Table_1_Algal-Mediated Priming Effects on the Ecological Stoichiometry of Leaf Litter Decomposition: A Meta-Analysis.docx (405.76 kB)

Table_1_Algal-Mediated Priming Effects on the Ecological Stoichiometry of Leaf Litter Decomposition: A Meta-Analysis.docx

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posted on 10.04.2019 by Halvor M. Halvorson, Steven N. Francoeur, Robert H. Findlay, Kevin A. Kuehn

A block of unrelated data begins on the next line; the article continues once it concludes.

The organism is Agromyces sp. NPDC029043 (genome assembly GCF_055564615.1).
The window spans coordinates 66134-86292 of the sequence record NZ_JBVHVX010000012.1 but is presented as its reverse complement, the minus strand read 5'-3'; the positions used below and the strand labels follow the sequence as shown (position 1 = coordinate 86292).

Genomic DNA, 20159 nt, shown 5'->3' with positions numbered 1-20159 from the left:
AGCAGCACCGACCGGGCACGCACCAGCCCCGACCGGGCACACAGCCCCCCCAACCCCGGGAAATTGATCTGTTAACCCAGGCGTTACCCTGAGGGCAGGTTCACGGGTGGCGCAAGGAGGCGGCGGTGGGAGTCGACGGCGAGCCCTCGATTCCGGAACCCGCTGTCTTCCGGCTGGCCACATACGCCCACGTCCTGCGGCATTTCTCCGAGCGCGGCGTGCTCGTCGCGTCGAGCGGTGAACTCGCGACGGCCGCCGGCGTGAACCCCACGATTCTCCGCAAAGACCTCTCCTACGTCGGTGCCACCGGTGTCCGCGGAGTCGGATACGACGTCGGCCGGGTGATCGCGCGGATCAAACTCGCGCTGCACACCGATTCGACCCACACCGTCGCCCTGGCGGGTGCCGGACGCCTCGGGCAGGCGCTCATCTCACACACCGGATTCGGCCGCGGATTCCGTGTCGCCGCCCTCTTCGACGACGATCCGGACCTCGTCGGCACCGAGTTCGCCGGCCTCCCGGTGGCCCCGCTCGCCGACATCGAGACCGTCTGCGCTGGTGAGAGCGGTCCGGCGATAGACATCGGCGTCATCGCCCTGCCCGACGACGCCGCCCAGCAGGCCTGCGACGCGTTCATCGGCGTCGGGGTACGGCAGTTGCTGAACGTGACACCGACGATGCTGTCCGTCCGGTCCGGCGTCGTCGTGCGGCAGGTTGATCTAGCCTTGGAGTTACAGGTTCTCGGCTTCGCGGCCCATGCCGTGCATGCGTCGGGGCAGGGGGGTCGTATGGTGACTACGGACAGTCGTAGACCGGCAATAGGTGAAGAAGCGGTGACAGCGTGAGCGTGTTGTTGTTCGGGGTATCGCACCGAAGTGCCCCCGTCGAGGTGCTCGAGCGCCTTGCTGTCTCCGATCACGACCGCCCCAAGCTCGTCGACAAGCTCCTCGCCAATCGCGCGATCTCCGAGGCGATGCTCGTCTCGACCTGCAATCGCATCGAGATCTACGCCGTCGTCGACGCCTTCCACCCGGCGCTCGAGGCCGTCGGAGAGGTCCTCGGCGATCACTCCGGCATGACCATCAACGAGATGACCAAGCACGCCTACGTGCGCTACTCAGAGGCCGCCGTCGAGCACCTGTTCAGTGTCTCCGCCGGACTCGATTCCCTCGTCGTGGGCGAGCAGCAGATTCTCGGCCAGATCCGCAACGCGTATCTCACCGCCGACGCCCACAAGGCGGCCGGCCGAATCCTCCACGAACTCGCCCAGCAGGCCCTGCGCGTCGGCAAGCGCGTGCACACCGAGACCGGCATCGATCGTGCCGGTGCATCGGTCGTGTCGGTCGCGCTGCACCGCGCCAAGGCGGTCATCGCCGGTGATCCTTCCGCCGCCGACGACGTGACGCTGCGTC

In aquatic settings, periphytic algae exude labile carbon (C) that can significantly suppress or stimulate heterotrophic decomposition of recalcitrant C via priming effects. The magnitude and direction of priming effects may depend on the availability and stoichiometry of nutrients like nitrogen (N) and phosphorus (P), which can constrain algal and heterotrophic activity; in turn, priming may affect heterotrophic acquisition not only of recalcitrant C, but also N and P. In this study, we conducted a meta-analysis of algal-mediated priming across leaf litter decomposition experiments to investigate (1) bottom-up controls on priming intensity by dissolved N and P concentrations, and (2) effects of algal-mediated priming on the fate of litter-periphyton N and P during decomposition. Across a total of nine datasets, we quantified priming intensity and tested algal effects on litter-periphyton C:N, C:P, and N- and P-specific mass loss rates. Algal effect sizes did not significantly differ from zero, indicating weak or inconsistent algal effects on litter-periphyton stoichiometry and nutrient loss. These findings were likely due to wide variation in algal priming intensity across a limited number of experiments, ranging from strongly negative (410% reduced decomposition) to strongly positive (104% increased decomposition). Correlation and response surface analyses showed that priming intensity switched from negative to positive with increasing dissolved inorganic N:P across datasets. Algal effects on litter-periphyton stoichiometry and nutrient loss further co-varied with dissolved N:P across datasets, suggesting algae most strongly influence the stoichiometry of decomposition under imbalanced N:P, when priming is most intense. Our findings from this limited meta-analysis support the need for additional tests of aquatic priming effects, especially across gradients of N and P availability, with consideration of coupled C and nutrient dynamics during priming of organic matter decomposition.

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